Multidisciplinary Prospective Study of Mother-to-Child Chikungunya Virus Infections on the Island of La Réunion
Patrick Gérardin,Georges Barau,Alain Michault,Marc Bintner,Hanitra Randrianaivo,Ghassan Choker,Yann Lenglet,Yasmina Touret,Anne Bouveret,Philippe Grivard,Karin Le Roux,Séverine Blanc,Isabelle Schuffenecker,Thérèse Couderc,Fernando Arenzana-Seisdedos,Marc Lecuit ? ,Pierre-Yves Robillard ?
PLOS Medicine , 2008, DOI: 10.1371/journal.pmed.0050060
Abstract: Background An outbreak of chikungunya virus affected over one-third of the population of La Réunion Island between March 2005 and December 2006. In June 2005, we identified the first case of mother-to-child chikungunya virus transmission at the Groupe Hospitalier Sud-Réunion level-3 maternity department. The goal of this prospective study was to characterize the epidemiological, clinical, biological, and radiological features and outcomes of all the cases of vertically transmitted chikungunya infections recorded at our institution during this outbreak. Methods and Findings Over 22 mo, 7,504 women delivered 7,629 viable neonates; 678 (9.0%) of these parturient women were infected (positive RT-PCR or IgM serology) during antepartum, and 61 (0.8%) in pre- or intrapartum. With the exception of three early fetal deaths, vertical transmission was exclusively observed in near-term deliveries (median duration of gestation: 38 wk, range 35–40 wk) in the context of intrapartum viremia (19 cases of vertical transmission out of 39 women with intrapartum viremia, prevalence rate 0.25%, vertical transmission rate 48.7%). Cesarean section had no protective effect on transmission. All infected neonates were asymptomatic at birth, and median onset of neonatal disease was 4 d (range 3–7 d). Pain, prostration, and fever were present in 100% of cases and thrombocytopenia in 89%. Severe illness was observed in ten cases (52.6%) and mainly consisted of encephalopathy (n = 9; 90%). These nine children had pathologic MRI findings (brain swelling, n = 9; cerebral hemorrhages, n = 2), and four evolved towards persistent disabilities. Conclusions Mother-to-child chikungunya virus transmission is frequent in the context of intrapartum maternal viremia, and often leads to severe neonatal infection. Chikungunya represents a substantial risk for neonates born to viremic parturients that should be taken into account by clinicians and public health authorities in the event of a chikungunya outbreak.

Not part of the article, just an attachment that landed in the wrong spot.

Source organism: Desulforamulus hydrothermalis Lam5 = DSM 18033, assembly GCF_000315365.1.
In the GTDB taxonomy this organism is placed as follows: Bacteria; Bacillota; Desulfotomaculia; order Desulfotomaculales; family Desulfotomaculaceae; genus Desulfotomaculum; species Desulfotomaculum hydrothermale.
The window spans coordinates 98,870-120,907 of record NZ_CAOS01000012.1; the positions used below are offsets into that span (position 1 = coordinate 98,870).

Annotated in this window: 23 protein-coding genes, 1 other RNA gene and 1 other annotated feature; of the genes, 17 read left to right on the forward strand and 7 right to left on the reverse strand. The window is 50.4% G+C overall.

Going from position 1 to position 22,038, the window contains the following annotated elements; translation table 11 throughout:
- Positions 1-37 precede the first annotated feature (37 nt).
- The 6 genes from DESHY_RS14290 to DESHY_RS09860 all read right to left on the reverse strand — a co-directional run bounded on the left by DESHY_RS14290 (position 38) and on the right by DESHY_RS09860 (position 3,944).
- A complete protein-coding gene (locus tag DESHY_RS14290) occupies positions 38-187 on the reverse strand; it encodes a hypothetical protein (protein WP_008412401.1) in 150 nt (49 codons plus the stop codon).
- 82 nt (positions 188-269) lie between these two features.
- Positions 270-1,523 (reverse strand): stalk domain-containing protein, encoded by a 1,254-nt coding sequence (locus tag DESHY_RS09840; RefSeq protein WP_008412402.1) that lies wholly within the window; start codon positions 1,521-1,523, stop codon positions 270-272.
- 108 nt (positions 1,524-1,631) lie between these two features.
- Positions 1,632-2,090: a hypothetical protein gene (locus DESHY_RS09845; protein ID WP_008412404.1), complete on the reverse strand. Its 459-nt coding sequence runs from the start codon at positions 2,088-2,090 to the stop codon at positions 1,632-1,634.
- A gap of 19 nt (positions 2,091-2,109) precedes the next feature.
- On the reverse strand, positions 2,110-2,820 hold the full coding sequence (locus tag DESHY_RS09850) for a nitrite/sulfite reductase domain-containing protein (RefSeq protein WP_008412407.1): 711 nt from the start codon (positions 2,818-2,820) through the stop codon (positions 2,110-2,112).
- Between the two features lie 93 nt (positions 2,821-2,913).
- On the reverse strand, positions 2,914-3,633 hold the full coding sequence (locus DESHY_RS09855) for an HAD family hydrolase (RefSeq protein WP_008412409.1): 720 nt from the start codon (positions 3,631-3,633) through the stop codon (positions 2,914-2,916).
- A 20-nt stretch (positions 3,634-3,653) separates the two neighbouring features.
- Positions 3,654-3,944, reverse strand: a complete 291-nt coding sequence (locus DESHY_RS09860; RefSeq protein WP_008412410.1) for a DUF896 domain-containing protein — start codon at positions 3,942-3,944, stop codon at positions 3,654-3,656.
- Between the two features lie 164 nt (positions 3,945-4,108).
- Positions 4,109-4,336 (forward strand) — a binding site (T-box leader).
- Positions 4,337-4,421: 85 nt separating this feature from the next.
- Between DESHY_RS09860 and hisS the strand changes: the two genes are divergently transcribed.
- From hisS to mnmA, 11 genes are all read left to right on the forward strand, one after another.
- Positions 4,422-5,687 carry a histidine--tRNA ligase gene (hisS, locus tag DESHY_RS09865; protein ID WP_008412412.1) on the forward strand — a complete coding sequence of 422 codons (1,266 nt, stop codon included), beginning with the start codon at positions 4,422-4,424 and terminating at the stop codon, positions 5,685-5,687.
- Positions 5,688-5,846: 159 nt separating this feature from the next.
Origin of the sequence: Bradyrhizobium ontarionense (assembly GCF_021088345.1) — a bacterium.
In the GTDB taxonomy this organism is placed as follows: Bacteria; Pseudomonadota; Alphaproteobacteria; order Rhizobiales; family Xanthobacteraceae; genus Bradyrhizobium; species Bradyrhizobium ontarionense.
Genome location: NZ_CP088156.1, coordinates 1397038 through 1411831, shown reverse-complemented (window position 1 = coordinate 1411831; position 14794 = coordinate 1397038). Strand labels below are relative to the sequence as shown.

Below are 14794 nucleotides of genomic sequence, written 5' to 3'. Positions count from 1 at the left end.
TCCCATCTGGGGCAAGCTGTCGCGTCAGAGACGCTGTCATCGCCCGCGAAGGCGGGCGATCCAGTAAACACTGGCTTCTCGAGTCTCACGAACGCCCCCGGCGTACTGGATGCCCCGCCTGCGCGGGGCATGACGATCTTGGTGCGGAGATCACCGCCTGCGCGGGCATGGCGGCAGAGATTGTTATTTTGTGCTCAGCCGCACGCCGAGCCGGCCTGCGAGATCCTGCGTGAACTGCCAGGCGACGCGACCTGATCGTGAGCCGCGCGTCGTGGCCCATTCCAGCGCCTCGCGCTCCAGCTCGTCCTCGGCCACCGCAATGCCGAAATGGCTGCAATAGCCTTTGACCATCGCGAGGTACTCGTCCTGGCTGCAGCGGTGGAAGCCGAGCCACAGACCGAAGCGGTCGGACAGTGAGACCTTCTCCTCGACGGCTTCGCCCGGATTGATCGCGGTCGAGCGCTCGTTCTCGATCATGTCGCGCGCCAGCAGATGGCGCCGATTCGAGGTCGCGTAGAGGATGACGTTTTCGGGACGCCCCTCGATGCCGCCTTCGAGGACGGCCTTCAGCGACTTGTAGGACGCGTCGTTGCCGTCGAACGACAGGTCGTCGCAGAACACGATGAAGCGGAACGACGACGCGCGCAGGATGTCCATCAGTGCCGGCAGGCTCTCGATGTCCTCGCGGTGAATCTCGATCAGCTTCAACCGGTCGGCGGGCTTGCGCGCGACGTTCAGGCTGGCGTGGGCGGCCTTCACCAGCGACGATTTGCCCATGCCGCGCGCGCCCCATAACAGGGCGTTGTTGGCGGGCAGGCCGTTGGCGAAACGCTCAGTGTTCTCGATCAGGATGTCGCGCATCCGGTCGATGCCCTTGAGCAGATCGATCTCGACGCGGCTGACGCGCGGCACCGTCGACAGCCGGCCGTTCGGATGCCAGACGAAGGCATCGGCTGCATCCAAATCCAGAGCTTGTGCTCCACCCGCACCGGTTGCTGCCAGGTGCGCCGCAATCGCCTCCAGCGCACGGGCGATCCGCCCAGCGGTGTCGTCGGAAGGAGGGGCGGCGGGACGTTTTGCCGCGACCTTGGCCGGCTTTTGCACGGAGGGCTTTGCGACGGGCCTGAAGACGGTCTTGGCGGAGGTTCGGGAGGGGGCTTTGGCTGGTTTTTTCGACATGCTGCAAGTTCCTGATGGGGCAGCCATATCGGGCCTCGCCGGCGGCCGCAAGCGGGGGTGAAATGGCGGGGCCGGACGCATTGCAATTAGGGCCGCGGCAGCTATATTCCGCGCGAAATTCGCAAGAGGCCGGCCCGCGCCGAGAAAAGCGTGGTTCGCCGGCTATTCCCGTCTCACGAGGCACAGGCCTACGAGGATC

A Mouse Model for Chikungunya: Young Age and Inefficient Type-I Interferon Signaling Are Risk Factors for Severe Disease
Thérèse Couderc equal contributor,Fabrice Chrétien equal contributor,Clémentine Schilte equal contributor,Olivier Disson,Madly Brigitte,Florence Guivel-Benhassine,Yasmina Touret,Georges Barau,Nadège Cayet,Isabelle Schuffenecker,Philippe Desprès,Fernando Arenzana-Seisdedos,Alain Michault,Matthew L Albert equal contributor,Marc Lecuit equal contributor
PLOS Pathogens , 2008, DOI: 10.1371/journal.ppat.0040029
Abstract: Chikungunya virus (CHIKV) is a re-emerging arbovirus responsible for a massive outbreak currently afflicting the Indian Ocean region and India. Infection from CHIKV typically induces a mild disease in humans, characterized by fever, myalgia, arthralgia, and rash. Cases of severe CHIKV infection involving the central nervous system (CNS) have recently been described in neonates as well as in adults with underlying conditions. The pathophysiology of CHIKV infection and the basis for disease severity are unknown. To address these critical issues, we have developed an animal model of CHIKV infection. We show here that whereas wild type (WT) adult mice are resistant to CHIKV infection, WT mouse neonates are susceptible and neonatal disease severity is age-dependent. Adult mice with a partially (IFN-α/βR+/?) or totally (IFN-α/βR?/?) abrogated type-I IFN pathway develop a mild or severe infection, respectively. In mice with a mild infection, after a burst of viral replication in the liver, CHIKV primarily targets muscle, joint, and skin fibroblasts, a cell and tissue tropism similar to that observed in biopsy samples of CHIKV-infected humans. In case of severe infections, CHIKV also disseminates to other tissues including the CNS, where it specifically targets the choroid plexuses and the leptomeninges. Together, these data indicate that CHIKV-associated symptoms match viral tissue and cell tropisms, and demonstrate that the fibroblast is a predominant target cell of CHIKV. These data also identify the neonatal phase and inefficient type-I IFN signaling as risk factors for severe CHIKV-associated disease. The development of a permissive small animal model will expedite the testing of future vaccines and therapeutic candidates.
Asymptotic Expansion of Temperature Close to a Singularity of a Plate  [PDF]
Isabelle Titeux
World Journal of Mechanics (WJM) , 2011, DOI: 10.4236/wjm.2011.13015
Abstract: The thermal conduction in a thin laminated plate is considered here. The lateral surface of the plate is not regular. Consequently, the boundary of the middle plane admits a geometrical singularity. Close to the origin, the lateral edge forms an angle. We shall prove that the classical bidimensional problem associated with the thin plate problem is not valid. In this paper, using the boundary layer theory, we describe the local behavior of the plate, close to the perturbation.
Peri-Orbital Non-Invasive and Painless Skin Tightening-Safe and Highly Effective Use of Multisource Radio-Frequency Treatment Platform  [PDF]
Isabelle Rousseaux
Journal of Cosmetics, Dermatological Sciences and Applications (JCDSA) , 2015, DOI: 10.4236/jcdsa.2015.53025